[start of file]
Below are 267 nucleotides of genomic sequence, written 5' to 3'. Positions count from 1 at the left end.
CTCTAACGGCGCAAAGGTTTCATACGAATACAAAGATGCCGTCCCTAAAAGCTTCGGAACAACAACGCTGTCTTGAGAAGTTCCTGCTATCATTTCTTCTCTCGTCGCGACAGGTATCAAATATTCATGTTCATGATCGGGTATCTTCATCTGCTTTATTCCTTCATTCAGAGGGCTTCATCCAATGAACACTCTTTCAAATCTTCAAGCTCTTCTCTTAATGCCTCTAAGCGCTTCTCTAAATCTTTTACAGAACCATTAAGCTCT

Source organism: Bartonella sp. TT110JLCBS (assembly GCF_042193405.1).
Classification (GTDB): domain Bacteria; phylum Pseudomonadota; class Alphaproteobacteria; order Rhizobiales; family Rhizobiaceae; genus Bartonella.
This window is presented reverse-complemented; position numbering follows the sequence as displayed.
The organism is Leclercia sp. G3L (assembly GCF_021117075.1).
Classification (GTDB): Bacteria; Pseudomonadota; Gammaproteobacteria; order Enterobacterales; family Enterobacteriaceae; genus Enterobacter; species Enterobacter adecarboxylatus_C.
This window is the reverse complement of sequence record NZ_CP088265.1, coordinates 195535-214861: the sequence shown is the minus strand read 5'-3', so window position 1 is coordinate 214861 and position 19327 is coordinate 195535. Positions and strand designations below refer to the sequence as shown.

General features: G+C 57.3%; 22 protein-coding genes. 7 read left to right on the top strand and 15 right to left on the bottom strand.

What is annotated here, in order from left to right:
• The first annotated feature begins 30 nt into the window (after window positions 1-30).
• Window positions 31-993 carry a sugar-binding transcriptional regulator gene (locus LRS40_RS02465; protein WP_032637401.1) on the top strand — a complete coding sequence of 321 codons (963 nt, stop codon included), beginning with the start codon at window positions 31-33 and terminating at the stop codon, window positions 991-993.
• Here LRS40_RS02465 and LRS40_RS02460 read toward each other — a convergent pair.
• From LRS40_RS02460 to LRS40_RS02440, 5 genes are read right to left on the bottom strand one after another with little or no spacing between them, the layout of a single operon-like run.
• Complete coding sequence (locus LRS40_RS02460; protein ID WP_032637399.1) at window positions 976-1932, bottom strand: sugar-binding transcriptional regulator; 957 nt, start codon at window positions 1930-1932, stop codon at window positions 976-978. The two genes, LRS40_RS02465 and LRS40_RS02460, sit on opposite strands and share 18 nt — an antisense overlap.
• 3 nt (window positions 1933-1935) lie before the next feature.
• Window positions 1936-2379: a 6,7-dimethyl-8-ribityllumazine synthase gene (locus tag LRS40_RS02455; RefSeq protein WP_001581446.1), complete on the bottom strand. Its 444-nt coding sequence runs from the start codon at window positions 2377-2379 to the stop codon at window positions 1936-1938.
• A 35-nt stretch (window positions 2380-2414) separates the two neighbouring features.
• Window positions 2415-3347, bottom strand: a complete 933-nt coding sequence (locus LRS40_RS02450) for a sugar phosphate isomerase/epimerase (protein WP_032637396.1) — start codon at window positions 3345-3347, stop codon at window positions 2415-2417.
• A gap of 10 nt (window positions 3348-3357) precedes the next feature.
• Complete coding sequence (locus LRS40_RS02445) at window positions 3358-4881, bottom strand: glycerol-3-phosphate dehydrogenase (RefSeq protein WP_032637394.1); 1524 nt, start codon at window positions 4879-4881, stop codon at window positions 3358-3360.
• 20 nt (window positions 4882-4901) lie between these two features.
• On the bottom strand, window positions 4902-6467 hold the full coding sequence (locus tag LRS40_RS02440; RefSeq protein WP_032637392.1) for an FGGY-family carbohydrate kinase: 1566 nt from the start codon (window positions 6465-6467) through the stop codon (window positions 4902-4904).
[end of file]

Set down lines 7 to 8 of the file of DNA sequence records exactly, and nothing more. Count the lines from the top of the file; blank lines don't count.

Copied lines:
Classification (GTDB): Bacteria; Pseudomonadota; Gammaproteobacteria; order Enterobacterales; family Enterobacteriaceae; genus Enterobacter; species Enterobacter adecarboxylatus_C.
This window is the reverse complement of sequence record NZ_CP088265.1, coordinates 195535-214861: the sequence shown is the minus strand read 5'-3', so window position 1 is coordinate 214861 and position 19327 is coordinate 195535. Positions and strand designations below refer to the sequence as shown.